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How Internet companies’ drone acquisitions reveal their plans to control a future Internet

If you’re reading this, the fight has shifted from trying to obtain your information.


Micah Singleton


Titan Aerospace is the developer of solar-powered drones that can fly at an altitude of 65,000 feet for up to five years without landing. Over the last year, it has become a foregone conclusion that any company with futuristic technology like Titan Aerospace would end up on the radar of the forever-expanding Google, or the newest conglomerate, Facebook.

After interest from both Facebook and Google, Titan Aerospace was acquired by Google. Unwilling to be left out of the flying robot party, Facebook also acquired a drone maker in March, picking up Titan Aerospace competitor Ascenta, to little fanfare. For those asking why two of the largest Internet companies on earth would want to own a fleet of drones, the answer is a worldwide Internet network.

Project Loon was Google’s first step in creating that global Internet network. Utilizing specialized balloons that float in the stratosphere, Google is attempting to provide broadband Internet to large swaths of the disconnected many, without actually having to lay cable or fiber lines, as the cost of infrastructure is one of the biggest factors in the lack of Internet penetration across the globe. Project Loon has been successful in early tests, with parts of New Zealand receiving Internet access from the balloons in a pilot test. The plan is for the balloons to circle the globe in rings—the pilot program has already clocked more than 300,000 miles, with a single balloon only taking 22 days to travel around the world.

Last year, the UN estimated that 2.7 billion people currently use the Internet, leaving 61 percent of the world without what has quickly become a necessary utility. With over 4 billion people without access or the ability to use the Internet on a daily basis, Google won’t be lacking competition to provide broadband worldwide. Google’s biggest challenger is, “a global partnership between technology leaders, nonprofits, local communities and experts who are working together to bring the internet to the two thirds of the world’s population that doesn’t have it.”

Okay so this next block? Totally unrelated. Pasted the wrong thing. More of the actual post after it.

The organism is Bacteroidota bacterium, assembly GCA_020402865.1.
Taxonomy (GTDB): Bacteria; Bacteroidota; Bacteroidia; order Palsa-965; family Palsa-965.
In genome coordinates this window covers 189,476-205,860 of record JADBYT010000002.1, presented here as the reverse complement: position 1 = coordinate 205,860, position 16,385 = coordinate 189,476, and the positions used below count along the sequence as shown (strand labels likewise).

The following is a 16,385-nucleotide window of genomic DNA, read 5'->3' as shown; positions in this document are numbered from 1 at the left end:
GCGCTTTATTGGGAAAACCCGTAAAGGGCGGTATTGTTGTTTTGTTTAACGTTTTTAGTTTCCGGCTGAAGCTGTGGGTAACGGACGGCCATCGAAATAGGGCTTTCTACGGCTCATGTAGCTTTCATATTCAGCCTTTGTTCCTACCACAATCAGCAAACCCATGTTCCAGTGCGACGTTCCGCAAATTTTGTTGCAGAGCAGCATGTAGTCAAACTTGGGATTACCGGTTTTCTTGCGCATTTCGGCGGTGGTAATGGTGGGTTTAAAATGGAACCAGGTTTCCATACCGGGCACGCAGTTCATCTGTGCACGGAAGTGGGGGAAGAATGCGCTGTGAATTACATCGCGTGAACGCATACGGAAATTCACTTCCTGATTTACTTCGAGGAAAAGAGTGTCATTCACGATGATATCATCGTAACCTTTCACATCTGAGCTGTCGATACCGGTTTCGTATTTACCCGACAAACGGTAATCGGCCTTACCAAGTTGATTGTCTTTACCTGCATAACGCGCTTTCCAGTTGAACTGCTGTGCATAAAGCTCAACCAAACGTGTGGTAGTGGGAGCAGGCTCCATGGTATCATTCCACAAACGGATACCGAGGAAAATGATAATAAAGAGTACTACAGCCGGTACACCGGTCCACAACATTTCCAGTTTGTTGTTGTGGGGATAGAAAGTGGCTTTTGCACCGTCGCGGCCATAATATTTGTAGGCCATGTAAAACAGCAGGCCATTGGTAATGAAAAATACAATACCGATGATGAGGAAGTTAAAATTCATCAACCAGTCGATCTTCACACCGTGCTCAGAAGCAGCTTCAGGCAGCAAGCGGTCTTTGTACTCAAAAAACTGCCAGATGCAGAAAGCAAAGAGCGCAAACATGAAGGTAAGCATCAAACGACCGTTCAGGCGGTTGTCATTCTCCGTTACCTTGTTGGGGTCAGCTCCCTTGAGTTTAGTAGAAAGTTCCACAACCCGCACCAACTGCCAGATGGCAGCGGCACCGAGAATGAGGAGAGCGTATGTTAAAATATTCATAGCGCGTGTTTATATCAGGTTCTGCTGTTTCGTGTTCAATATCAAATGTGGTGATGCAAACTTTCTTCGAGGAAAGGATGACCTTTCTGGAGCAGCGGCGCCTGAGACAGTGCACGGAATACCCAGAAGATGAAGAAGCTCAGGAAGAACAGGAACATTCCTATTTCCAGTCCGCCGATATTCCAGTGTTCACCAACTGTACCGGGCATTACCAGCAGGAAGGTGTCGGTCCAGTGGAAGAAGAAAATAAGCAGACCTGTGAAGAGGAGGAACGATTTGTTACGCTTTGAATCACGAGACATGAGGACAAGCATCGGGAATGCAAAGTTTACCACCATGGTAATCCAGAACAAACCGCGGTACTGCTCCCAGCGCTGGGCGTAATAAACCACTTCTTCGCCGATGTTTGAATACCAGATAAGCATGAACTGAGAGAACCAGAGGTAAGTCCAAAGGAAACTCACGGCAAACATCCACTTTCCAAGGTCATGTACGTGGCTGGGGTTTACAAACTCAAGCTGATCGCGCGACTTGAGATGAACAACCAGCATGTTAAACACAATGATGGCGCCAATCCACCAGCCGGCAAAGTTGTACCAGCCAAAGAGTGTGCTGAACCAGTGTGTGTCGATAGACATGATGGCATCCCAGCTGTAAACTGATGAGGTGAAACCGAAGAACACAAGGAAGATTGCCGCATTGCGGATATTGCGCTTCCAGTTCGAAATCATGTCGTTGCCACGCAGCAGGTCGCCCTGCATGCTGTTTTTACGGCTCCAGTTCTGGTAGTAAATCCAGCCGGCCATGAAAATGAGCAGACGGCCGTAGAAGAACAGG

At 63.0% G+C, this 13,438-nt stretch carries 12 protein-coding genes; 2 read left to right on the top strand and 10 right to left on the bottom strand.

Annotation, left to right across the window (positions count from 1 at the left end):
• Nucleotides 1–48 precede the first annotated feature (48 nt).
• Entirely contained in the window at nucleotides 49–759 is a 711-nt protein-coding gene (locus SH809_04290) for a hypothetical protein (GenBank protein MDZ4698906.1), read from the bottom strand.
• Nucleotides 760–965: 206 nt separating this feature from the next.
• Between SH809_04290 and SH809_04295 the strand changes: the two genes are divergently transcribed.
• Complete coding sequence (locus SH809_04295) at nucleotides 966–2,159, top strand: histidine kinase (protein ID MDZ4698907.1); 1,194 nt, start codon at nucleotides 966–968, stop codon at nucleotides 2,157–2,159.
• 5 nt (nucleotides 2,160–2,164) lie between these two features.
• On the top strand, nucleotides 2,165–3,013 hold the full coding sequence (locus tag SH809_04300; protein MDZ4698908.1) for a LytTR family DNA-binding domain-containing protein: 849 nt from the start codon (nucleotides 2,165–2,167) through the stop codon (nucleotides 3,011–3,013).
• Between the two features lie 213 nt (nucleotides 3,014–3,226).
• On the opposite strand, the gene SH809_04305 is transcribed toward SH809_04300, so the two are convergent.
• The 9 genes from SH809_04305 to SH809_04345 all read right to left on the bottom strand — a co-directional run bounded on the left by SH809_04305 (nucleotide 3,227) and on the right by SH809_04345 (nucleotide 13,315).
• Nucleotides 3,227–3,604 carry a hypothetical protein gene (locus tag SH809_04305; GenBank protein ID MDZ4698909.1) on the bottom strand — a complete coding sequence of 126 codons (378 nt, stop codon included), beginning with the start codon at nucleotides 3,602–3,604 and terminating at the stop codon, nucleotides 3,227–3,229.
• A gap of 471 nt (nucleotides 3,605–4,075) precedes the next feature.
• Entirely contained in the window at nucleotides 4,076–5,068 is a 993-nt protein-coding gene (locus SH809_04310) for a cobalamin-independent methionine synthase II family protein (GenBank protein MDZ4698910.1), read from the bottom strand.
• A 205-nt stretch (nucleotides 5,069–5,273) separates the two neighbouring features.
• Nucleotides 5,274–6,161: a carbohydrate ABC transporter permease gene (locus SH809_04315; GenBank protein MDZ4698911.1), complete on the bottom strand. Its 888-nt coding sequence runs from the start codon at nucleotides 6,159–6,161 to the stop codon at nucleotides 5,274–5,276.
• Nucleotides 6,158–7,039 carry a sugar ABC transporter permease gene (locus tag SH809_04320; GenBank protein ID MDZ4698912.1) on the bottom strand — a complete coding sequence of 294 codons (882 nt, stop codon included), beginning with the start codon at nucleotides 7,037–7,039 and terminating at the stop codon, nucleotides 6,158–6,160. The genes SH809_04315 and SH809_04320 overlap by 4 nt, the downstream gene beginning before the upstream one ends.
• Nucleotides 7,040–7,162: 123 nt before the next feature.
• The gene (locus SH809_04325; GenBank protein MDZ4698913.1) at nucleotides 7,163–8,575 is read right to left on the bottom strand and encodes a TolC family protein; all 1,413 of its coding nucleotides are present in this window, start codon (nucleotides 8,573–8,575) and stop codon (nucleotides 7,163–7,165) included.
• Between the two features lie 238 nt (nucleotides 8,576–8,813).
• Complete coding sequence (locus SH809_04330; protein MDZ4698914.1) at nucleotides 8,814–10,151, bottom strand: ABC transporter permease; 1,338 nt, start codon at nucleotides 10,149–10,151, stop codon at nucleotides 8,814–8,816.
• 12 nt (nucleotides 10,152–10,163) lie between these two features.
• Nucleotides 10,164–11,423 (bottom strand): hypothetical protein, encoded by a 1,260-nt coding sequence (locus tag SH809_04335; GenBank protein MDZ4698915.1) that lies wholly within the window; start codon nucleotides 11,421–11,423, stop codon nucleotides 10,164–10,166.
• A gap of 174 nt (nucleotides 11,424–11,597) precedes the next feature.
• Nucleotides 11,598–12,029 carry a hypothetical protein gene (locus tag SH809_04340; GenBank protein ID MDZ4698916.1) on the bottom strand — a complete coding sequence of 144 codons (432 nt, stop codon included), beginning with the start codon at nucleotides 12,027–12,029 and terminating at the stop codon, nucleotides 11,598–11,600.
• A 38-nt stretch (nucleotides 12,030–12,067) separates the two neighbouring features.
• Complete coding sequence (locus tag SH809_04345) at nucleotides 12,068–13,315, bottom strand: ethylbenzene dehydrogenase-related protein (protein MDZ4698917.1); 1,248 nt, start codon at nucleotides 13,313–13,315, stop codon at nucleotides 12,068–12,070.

Formed in 2013 and backed by a coalition of companies including Samsung, Nokia, and Facebook, is attempting to “connect the next 5 billion people,” according to Facebook CEO Mark Zuckergberg, who is the public leader of the group. “The Internet is such an important thing for driving humanity forward, but it’s not going to build itself,” Zuckerberg told The New York Times during the launch last year. has shown itself to be somewhat successful in its early pursuits of connecting more people, striking deals with mobile operators in the Philippines and Paraguay that helped get 3 million people online.

“But partnerships are only part of the solution,” Zuckerberg wrote. “To connect everyone in the world, we also need to invent new technologies that can solve some of the physical barriers to connectivity.”

To further their stated goal of connecting the world, created The Connectivity Lab at Facebook, which is tasked with developing the tools and “exploring a variety of technologies, including high-altitude long-endurance planes, satellites, and lasers,” that will be needed to make low–cost Internet access feasible worldwide. The Ascenta acquisition was an integral part of the launch of The Connectivity Lab, with key members of the team that worked on the Zephyr—a solar-powered drone drone which stayed airborne for two weeks, smashing every UAV endurance record before being brought down voluntarily—coming aboard to work on “connectivity aircraft” for, according to Zuckerberg.